When people have to compete for wholly inadequate resources they form gangs and creeds and nations to effect their raids. Abundance may have its downsides, but these do not include people fighting like packs of wild animals and slaughtering others without remorse or mercy. We have seen the phenomenon in Yugoslavia, in the former South African< homelands, in the former Soviet Union, in parts of the Sahel region of Africa and in the demoralised wastes of European, British and American slums.
And always, everywhere, poverty and marginalisation and demoralisation hits the most vulnerable first - the children and the women. In poor areas women are most likely to be abandoned by the fathers of their children. Noeleen Heyzer, director of the UN Development Fund sums up: "When societies, communities and families collapse … women are expected to be the extraordinary heroes of everyday life…Yet they are the first to be hit by an economic crisis and the ones to feel immediate effects of cuts in basic services".
The question is: How can all this change? There are some encouraging signs of rethinking at the heart of the current establishment of beneficiaries. George Soros, master global financier, says: "The international financial system is suffering from systemic breakdown, but we are unwilling to acknowledge it… The prevailing system of international lending is fundamentally flawed, yet the IMF regards it as its mission to preserve it… The private sector is ill-suited to allocate international credit… it is not concerned with macro-economic balance…" He argues that the movement of international funds needs to be regulated by a new international authority.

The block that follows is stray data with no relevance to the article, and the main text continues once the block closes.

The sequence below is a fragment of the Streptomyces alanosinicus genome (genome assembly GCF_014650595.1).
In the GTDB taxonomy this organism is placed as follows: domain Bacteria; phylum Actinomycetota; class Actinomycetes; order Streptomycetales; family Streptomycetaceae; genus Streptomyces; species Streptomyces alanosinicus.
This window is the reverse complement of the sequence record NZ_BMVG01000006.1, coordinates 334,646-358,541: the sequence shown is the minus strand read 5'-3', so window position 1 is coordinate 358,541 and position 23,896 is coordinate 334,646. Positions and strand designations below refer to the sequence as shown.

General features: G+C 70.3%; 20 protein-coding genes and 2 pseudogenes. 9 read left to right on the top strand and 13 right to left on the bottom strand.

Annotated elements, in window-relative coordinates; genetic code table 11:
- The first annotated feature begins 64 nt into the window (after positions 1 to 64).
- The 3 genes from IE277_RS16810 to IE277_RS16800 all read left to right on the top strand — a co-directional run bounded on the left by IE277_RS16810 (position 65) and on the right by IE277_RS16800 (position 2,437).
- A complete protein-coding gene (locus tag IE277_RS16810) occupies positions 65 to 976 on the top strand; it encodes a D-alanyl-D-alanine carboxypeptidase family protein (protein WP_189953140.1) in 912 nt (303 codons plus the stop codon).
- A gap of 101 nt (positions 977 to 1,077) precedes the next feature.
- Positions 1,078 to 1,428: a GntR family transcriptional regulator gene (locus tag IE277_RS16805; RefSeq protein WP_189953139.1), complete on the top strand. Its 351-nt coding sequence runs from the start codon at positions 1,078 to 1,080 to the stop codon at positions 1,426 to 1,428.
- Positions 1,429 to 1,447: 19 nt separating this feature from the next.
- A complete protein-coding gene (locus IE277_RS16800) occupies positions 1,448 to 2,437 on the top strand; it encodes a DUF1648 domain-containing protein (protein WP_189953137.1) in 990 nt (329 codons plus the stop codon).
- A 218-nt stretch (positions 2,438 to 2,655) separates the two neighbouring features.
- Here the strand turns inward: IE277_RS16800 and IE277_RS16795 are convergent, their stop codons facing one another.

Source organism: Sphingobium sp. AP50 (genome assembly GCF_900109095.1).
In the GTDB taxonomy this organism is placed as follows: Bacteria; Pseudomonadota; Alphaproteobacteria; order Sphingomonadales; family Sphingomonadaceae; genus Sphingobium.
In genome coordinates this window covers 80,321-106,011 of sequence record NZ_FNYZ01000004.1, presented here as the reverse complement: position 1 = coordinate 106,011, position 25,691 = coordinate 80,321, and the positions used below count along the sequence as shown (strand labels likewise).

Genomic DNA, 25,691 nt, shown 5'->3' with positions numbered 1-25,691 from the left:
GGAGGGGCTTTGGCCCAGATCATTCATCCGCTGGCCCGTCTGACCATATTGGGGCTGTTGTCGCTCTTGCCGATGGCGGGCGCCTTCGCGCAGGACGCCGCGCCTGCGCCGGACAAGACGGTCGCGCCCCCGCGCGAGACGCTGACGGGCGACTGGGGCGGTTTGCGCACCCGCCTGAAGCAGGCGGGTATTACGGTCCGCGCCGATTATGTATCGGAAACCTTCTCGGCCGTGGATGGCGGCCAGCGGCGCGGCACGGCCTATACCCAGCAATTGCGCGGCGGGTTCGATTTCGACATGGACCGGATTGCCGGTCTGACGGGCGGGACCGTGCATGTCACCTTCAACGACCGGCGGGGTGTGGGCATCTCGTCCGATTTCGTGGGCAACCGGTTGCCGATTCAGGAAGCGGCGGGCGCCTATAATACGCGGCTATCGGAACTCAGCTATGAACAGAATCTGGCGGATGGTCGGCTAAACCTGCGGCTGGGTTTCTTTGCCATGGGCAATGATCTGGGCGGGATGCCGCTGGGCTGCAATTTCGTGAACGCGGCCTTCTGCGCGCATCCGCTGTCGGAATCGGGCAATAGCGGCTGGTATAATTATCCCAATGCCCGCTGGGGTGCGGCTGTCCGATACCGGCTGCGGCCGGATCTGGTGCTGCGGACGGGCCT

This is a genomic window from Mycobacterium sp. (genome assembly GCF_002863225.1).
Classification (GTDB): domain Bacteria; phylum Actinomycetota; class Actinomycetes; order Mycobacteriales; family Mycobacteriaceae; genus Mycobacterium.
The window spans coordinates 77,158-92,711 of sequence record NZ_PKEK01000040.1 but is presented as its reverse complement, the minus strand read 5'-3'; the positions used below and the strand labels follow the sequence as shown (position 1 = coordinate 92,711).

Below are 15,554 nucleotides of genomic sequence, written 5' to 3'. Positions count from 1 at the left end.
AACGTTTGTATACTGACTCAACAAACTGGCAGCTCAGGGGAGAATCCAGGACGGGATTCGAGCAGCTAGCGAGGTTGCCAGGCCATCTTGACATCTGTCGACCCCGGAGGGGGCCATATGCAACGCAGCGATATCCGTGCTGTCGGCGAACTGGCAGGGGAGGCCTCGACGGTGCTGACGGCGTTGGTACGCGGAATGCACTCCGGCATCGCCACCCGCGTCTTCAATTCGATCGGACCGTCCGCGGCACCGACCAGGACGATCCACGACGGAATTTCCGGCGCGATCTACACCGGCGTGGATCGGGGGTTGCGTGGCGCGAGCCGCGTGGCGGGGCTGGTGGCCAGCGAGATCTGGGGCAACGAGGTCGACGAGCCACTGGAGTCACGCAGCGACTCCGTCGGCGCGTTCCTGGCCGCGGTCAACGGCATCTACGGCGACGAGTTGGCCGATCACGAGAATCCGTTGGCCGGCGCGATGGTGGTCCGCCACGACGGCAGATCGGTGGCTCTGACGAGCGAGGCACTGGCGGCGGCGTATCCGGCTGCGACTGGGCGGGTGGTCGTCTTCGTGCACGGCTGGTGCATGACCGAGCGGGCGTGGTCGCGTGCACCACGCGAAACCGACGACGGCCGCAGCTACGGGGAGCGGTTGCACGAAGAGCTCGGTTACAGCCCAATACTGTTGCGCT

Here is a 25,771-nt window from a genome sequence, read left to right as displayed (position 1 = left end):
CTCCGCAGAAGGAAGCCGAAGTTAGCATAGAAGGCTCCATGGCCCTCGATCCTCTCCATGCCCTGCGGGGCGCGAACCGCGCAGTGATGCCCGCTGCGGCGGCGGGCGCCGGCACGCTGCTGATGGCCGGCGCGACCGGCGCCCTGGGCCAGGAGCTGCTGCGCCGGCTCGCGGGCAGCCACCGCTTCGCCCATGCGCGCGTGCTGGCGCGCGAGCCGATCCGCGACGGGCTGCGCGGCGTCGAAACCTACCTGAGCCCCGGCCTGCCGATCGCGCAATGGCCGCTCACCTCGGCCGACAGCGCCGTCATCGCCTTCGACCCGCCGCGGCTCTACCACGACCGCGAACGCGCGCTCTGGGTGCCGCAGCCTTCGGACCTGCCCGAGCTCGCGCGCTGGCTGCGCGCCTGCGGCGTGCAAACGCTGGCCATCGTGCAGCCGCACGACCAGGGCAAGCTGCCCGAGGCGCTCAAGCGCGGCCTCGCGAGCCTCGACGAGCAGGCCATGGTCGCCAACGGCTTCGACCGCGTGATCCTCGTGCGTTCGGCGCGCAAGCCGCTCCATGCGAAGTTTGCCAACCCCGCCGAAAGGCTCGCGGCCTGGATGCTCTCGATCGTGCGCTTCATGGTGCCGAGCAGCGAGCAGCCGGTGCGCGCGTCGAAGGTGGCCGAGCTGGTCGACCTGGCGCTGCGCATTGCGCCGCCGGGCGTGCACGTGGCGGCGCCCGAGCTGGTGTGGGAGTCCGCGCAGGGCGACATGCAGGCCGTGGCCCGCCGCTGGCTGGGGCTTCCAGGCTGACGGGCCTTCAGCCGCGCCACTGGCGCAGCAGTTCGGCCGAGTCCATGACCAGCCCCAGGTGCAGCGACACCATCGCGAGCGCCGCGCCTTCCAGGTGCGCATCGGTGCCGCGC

Soros’ message is reinforced by Jeffrey Sachs, influential head of Harvard’s IID. He rejects the idea that the Asian crash had fundamental economic causes which were in fact financial panic itself. He says: "Asia is reeling… from a self-fulfilling withdrawal of short-term loans… Since short-term debts exceed foreign exchange reserves, it is rational for each investor to join in the panic." He is highly critical of the IMF - for its failures to analyse and predict, and for its solutions which make the problems worse.
The 1998 meeting of the World Bank and the IMF heard the former’s President, James Wolfensohn, declare "We have been too narrow in our conception of the economic transformations that are required." He agreed with many Bank critics, and concluded: "We have not thought sufficiently about the vulnerabilities or sustainability…. We may build a new international financial architecture. But it will be a house built on sand." At the same meeting, Michel Camdessus, IMF head, unfortunately showed no signs of such doubts, simply repeating the old formulae for recovery.